IPI Responds to draft Building Heights guidelines

Planners give cautious welcome to draft Building Heights guidelines

Support for taller buildings as a basis for more compact development and efficient land use

More detailed criteria needed to ensure consistent quality across planning authorities

Housing need issues will not be solved by planning changes alone

“On behalf of professionals in planning in Ireland, I welcome these draft guidelines as recognition of the need for a change in thinking that can support more sustainable urban growth and in particular the provision of housing where there is a critical national need”

Mr. Joe Corr President of the Irish Planning Institute was addressing publication by the Department of Housing, Planning and Local Government of Draft Guidelines on Urban Development and Building Heights. 

Mr Corr continued, “We support strongly the principle of compact development in our cities and towns, including the need to build upwards rather than outwards. We welcome the general direction in policy from government to support these principles. The guidelines when translated into Specific Planning Policy Requirements (SPPRs) will establish some priority for the effective reuse of brownfield sites in particular. This promises a more efficient use of available, accessible land and more focused and efficient investment in infrastructure”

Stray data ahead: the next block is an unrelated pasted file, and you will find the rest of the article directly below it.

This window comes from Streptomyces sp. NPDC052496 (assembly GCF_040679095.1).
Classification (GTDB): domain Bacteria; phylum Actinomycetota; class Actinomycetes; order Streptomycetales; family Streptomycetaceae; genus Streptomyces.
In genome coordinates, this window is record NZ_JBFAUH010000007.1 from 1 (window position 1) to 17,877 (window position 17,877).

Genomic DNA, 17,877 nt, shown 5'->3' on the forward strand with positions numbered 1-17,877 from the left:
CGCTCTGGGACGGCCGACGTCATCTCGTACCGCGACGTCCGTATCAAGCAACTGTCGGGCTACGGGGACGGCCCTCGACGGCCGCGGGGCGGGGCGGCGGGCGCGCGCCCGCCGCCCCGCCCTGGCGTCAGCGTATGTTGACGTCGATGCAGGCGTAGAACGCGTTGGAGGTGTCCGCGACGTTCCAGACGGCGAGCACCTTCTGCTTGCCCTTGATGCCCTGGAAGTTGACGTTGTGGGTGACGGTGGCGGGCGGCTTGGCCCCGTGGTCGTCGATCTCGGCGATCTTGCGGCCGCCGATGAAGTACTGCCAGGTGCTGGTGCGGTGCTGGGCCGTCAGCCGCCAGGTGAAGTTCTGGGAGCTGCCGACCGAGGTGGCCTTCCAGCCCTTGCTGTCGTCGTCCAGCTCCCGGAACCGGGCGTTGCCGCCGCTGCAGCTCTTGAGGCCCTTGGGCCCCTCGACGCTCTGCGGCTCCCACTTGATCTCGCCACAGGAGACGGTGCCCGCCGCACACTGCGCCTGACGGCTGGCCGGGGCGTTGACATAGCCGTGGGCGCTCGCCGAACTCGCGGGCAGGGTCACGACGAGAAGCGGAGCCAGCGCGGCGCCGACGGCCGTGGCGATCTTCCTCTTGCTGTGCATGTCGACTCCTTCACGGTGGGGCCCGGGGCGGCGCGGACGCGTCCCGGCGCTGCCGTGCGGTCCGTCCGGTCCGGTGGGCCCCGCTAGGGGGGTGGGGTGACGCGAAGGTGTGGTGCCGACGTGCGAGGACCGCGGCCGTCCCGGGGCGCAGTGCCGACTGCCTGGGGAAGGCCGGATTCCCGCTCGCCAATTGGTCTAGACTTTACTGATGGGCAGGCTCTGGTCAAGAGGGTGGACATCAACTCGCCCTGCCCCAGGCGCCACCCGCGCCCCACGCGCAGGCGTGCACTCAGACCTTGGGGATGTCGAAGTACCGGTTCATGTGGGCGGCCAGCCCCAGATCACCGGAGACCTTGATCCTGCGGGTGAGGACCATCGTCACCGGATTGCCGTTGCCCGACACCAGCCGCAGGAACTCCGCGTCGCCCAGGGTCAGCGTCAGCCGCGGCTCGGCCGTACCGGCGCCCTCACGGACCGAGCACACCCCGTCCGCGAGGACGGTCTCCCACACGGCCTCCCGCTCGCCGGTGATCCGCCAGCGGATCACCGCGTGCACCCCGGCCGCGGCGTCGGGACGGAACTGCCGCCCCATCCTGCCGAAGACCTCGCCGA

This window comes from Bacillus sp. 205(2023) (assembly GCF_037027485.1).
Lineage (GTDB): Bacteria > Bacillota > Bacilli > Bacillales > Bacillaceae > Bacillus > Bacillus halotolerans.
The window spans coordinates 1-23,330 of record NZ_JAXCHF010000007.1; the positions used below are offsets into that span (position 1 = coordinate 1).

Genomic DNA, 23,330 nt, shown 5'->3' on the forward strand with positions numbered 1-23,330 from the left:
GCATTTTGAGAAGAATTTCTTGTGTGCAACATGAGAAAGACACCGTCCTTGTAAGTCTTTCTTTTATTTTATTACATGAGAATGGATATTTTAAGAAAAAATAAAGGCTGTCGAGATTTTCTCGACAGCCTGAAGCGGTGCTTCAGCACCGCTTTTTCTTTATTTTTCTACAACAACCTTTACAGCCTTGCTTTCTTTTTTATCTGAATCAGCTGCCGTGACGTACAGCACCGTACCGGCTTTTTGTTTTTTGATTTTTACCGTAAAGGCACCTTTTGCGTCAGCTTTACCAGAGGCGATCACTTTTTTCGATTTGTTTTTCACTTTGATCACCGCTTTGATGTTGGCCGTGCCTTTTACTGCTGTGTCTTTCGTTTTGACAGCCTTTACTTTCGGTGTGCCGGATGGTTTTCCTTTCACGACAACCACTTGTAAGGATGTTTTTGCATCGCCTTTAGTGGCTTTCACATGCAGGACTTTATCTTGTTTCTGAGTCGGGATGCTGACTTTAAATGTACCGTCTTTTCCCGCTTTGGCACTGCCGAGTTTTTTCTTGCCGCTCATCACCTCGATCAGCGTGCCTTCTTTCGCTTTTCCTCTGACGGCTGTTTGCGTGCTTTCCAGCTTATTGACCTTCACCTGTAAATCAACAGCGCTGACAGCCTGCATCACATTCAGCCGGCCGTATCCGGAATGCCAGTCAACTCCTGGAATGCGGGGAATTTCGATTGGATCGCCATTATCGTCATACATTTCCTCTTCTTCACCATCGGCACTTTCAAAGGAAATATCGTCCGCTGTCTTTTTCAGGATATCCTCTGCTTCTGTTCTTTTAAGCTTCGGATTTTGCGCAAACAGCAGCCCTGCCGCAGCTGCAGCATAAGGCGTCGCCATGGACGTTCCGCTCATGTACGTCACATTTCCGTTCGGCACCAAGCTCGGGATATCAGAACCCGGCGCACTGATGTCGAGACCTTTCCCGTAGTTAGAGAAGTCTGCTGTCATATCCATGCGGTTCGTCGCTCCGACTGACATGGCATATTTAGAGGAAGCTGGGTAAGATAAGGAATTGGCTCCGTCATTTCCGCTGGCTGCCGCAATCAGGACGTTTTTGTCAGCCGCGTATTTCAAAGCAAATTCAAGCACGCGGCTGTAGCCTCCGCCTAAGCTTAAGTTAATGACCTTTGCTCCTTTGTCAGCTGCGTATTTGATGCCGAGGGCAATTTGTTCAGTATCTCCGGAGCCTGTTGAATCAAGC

Mr. Corr emphasised however that the draft guideline needs to be strengthened, specifically in respect of the detail of planning and design parameters that are set out under the development management process.

“The devil is in the detail. Not all height is good. There are numerous examples throughout Ireland where taller buildings have impacted negatively on their surrounding communities, being unsuitably located, poorly designed and inappropriately detailed. We need to increase density in a sustainable way. Taller buildings represent just one means of doing so. The final guideline needs to define parameters and detailed criteria for increased building heights to enable local authorities resist poor quality approaches consistently across the system”.

Mr. Corr pointed out that there is scope in striking the final guideline for a more comprehensive approach to the methodology that could be applied by planning authorities covering

  • Provision for ‘character areas’
  • Differentiation between the Solitary Tall Building and the Clusters of Tall Buildings
  • Strategic and protected view corridors of increased building height that can be identified and especially so where multiple local authority areas are impacted – e.g., the four Dublin Local Authority Areas
  • Visual impact
  • Sustainability
  • The siting of buildings
  • Climatic considerations
  • Architectural and urban design

Looking at the wider need in society that has prompted attention to building heights, Mr. Corr cautioned that overcoming the challenge of inadequate housing figures is not just a function of changing planning regulations.

“Planning considerations and changes to the planning system, while important, cannot on their own impact significantly on the housing crises. Economic measures such as changes to the taxation system in the form of a site valuation tax remain as crucial as ever to reversing the worsening trends in housing figures.”